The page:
A Common Mistake In Repair

by Don Friedman on December 20, 2016

There’s that view out the window again. (I’ve had the same view for seven years and I’m reveling in looking at something else.) The white strips of brick directly over some of the windows are a common form of facade repair: damaged steel lintels have been replaced, which requires that the brick above the lintels (which are almost certainly angles) be removed and replaced. Standard practice is to match new brick to the clean color of the masonry – and we’ve already established that this facade is quite dirty – hence the white strips.

The building in question was built in 1931, so it almost certainly has solid masonry curtain walls supported on its steel frame. The masonry may be all brick or some combination of brick veneer with terra-cotta back-up. The standard detail for window lintels in buildings of that era was that the steel angles were laid up in the brick and the next course of brick was simply laid on top, with no mortar or anything else between the lintel and the brick above. Solid walls like this prevent water entry through mass: by the time water can seep through the wall, the rain outside has ended and the inward push of vapor pressure has ended or reversed.

Here’s a blow-up of the repairs:

These actually appear to be two different campaigns of repair, or maybe two very different details used in one campaign. The best evidence that these repairs are from different times is that the most rat color is different, either because of aging (AKA dirt build-up) or because of different mortar mixes. The difference in color is pretty consistent across the facade between the repairs that look like the ones on the right and those that look like the ones on the left.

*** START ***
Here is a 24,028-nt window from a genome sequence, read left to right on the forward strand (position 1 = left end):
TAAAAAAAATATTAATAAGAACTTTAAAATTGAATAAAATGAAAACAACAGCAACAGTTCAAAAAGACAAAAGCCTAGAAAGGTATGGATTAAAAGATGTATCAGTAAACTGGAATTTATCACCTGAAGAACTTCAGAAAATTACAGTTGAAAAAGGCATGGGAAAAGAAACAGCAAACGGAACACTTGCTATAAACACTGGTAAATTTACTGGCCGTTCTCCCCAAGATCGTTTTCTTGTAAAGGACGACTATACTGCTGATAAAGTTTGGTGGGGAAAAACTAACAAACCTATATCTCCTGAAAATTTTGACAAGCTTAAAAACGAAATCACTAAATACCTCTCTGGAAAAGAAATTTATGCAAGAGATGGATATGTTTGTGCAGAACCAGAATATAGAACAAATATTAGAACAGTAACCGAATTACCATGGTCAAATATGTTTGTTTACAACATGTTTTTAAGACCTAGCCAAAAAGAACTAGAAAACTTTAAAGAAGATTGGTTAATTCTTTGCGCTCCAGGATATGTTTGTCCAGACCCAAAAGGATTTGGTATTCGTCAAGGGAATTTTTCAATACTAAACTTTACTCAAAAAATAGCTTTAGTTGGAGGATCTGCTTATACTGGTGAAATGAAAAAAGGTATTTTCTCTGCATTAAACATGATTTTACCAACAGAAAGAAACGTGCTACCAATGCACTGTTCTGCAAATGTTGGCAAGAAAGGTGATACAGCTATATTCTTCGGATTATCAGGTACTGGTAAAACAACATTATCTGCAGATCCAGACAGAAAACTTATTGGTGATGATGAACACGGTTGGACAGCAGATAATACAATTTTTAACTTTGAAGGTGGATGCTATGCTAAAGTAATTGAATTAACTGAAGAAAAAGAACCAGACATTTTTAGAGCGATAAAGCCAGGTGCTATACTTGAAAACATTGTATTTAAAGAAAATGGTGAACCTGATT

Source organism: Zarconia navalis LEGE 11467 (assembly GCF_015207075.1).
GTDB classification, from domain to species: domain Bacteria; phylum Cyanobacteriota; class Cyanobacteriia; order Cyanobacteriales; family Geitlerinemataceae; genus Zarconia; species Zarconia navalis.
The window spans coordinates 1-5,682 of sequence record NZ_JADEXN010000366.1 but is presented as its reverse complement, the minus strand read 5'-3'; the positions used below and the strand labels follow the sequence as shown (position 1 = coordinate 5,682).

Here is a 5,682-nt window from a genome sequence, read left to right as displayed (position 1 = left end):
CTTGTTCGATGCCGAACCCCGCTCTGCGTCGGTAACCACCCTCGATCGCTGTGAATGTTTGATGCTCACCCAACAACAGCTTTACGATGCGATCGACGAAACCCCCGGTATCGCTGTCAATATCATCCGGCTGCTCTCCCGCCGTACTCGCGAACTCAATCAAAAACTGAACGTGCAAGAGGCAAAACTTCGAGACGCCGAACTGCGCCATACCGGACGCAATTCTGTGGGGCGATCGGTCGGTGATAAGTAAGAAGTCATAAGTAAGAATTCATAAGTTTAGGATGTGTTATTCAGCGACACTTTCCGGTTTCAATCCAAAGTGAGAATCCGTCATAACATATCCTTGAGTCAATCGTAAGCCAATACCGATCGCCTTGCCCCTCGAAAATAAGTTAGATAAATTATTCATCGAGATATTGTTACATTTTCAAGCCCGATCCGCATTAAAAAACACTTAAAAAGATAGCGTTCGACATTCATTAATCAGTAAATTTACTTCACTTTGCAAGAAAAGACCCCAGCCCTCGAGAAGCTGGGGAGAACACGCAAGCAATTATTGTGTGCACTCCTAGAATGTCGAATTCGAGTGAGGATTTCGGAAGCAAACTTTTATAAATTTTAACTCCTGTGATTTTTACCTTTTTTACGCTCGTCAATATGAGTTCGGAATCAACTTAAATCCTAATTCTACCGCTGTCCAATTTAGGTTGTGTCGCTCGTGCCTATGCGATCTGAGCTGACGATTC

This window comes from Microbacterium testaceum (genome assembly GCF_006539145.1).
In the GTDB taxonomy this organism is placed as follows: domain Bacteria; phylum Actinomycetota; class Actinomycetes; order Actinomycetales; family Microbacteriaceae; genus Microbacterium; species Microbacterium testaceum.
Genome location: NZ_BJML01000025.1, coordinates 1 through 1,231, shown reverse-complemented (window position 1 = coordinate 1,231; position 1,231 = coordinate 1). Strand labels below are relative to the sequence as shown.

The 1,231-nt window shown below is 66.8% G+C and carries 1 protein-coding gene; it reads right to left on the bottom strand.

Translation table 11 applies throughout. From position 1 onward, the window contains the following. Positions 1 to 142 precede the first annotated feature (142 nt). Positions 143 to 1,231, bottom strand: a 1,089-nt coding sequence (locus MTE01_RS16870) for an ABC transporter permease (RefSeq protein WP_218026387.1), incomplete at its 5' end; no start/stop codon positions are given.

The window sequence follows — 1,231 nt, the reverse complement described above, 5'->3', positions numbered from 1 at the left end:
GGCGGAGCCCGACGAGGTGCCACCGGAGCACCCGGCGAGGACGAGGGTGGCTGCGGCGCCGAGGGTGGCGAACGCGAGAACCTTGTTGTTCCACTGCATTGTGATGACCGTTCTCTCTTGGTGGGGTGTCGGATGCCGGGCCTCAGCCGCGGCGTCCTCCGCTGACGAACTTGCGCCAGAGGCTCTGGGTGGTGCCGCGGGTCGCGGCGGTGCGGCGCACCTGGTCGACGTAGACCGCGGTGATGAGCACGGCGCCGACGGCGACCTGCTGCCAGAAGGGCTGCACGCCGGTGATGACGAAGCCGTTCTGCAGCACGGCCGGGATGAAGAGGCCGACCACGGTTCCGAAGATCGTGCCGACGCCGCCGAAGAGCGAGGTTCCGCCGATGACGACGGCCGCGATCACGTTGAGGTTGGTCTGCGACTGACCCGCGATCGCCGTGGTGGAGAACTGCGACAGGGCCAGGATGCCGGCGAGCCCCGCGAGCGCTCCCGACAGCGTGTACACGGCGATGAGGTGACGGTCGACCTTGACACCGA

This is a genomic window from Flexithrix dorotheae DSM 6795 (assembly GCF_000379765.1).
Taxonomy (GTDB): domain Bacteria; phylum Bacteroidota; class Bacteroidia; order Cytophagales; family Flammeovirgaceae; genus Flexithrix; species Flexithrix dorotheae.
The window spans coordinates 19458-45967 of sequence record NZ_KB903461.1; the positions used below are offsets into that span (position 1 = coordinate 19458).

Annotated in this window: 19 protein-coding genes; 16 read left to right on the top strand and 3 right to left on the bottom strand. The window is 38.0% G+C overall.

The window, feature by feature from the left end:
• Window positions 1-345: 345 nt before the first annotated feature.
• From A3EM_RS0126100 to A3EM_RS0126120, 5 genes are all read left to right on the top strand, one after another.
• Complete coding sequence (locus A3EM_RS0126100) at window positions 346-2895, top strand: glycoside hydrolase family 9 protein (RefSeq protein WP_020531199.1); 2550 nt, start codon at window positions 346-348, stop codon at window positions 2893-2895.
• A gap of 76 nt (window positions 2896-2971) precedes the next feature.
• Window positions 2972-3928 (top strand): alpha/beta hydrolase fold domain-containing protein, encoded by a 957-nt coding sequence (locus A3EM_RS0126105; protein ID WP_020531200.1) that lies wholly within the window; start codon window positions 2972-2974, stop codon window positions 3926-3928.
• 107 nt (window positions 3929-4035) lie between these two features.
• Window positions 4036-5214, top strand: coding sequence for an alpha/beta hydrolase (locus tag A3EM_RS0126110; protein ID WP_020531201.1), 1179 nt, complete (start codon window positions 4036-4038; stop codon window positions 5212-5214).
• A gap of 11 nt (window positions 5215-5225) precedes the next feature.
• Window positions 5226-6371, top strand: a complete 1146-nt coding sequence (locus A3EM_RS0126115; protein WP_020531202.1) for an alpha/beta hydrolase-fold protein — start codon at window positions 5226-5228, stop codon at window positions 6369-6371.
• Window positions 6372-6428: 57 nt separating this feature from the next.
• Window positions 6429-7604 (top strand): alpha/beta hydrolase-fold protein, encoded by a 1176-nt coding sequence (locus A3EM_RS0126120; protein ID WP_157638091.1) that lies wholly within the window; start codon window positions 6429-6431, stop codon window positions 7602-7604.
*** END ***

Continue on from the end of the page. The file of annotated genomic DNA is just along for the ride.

On the right, only the minimum amount of brick has been removed, and its been replaced apparently as it originally was. On the left, a much larger area of removal* and a mistake. Those dark vertical rectangles just above the lintel are weeps. They’re plastic inserts in the head joints that are meant in a cavity-wall system to allow water to leave the cavity. But there is no cavity here. There is literally nothing to weep out of the joint because solid walls don’t build up free-flowing water in the way that cavity wall do. On the other hand, the weeps do provide a short-cut for rain water to get into the middle of the wall without having to seep through the pores in the brick and mortar.

In other words, using a detail that is inappropriate for the system does no good and may do harm. But I see meaningless weeps installed in repairs to solid walls all over the place.

* It’s possible that the larger area of replacement is related to someone looking for or repairing rust on the beams that are nearby, but it’s unlikely. If that were the case, I’d expect to see some removals that were not vertically in line with the windows, and there are none.

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